I’m reading Stephen King’s On Writing again. I love how real and honest he is, and how unstuffy. It’s so refreshing! That honesty is at the heart of his fiction as well — he doesn’t pussyfoot around anything, anywhere, he just lets whatever is in him out. Also, honesty is his biggest piece of advice to fiction writers.
The job of fiction is to find the truth inside the story’s web of lies, not to commit intellectual dishonesty in the hunt for the buck.
King’s realness shines through in the chapter on grammar. You can tell from this chapter that grammar lights him up. While it’s obvious that he’d delight in going on and on about grammar, he does not. He does not indulge himself a flood of grammar-love that might ultimately overpower his message that there is a “comforting simplicity at [grammar’s] heart”: “nouns and verbs are the two indispensable parts of writing.”
Take any noun, put it with any verb, and you have a sentence. It never fails. Rocks explode. Jane transmits. Mountains float.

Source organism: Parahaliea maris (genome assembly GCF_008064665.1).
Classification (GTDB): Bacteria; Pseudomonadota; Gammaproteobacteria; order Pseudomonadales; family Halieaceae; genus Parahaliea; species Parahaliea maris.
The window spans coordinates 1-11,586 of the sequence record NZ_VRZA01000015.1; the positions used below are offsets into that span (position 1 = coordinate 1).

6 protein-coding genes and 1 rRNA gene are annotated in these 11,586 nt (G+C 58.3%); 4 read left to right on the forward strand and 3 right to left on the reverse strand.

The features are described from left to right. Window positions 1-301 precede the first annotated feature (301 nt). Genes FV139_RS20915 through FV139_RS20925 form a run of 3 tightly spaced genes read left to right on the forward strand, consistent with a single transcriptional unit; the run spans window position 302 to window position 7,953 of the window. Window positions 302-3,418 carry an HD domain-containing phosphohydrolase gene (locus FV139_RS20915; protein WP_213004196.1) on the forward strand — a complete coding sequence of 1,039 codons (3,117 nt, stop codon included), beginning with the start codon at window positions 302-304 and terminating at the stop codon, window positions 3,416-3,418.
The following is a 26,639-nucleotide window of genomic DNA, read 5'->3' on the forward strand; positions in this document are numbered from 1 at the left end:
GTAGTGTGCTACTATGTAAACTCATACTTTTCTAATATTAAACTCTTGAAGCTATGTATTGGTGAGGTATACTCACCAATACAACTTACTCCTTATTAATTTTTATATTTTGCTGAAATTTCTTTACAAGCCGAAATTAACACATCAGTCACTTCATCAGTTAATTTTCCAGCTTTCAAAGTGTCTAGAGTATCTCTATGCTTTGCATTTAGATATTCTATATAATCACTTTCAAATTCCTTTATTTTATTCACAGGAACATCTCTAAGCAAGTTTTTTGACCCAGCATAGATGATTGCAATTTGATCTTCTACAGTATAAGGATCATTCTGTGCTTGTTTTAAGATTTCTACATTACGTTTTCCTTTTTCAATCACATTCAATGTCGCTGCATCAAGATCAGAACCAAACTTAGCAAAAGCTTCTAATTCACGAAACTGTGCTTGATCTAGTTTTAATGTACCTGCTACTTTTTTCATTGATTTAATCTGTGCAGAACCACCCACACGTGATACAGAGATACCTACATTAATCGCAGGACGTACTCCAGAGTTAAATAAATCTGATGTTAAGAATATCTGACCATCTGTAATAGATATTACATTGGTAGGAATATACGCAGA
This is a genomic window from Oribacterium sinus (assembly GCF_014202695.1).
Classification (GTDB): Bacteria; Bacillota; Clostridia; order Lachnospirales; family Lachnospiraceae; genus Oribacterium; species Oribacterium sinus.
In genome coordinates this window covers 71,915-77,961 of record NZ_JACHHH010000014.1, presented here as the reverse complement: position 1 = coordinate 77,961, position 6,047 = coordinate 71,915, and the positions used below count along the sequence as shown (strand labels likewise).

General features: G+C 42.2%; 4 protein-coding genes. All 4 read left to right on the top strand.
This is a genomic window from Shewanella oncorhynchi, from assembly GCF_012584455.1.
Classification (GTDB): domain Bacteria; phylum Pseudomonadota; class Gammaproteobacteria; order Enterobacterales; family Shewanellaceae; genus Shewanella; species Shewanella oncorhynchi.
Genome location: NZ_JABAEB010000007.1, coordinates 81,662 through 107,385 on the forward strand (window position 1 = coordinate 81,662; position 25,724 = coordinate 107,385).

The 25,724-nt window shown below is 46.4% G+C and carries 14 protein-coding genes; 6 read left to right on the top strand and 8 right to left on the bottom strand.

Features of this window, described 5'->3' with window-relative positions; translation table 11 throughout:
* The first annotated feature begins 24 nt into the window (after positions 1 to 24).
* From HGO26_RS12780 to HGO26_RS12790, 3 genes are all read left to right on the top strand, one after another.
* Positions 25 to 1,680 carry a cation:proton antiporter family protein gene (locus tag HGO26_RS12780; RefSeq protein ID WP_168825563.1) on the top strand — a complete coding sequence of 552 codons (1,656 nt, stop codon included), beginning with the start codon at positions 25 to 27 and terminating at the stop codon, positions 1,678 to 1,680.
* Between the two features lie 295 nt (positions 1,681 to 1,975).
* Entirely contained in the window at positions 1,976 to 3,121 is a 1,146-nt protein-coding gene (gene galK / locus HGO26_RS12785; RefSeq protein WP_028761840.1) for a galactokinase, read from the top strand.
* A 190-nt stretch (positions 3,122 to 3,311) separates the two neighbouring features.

This lit me up, too. Look how fun those sentences are! How unexpected! I remember in my former writing group how we’d talk about concretes, which are strong nouns and verbs that require no additional descriptors. The most recognizable line from Stephen King’s On Writing is probably “the road to hell is paved with adverbs.” Minimizing adverbs is a rule that’s easy to remember when writing, but what’s more interesting is why it’s a “rule.”
Minimizing descriptors ties in with this idea of nouns and verbs being the basic building blocks of writing. If you choose solid nouns and verbs that do the heavy lifting of incorporating color, texture, sound, smell, and degree of action, then you don’t need as many adjectives and adverbs. For example, the noun “cherry” conjures the color red, a shiny surface, and a round shape. The word “thrash” suggests violence and possibly fear.
King’s zany sentences and his emphasis on this simplification of writing to nouns and verbs infected me. It made me want to play with words. I pulled out my sailing/ocean/marine lexicon. I wrote nouns on one page and verbs on another. I listed the nouns and verbs independently of each other so that I could later join them randomly and see what appeared. Then I put nouns and verbs that don’t go together, together.
These are some of my favorite sentences that emerged. I like the images they evoke.
Sand dunes sharpen.
Ice boats waltz.
I don’t know that I’ll ever do anything with these. Maybe I’ll put them in my prompt box. Or maybe I’ll just put them here and enjoy them.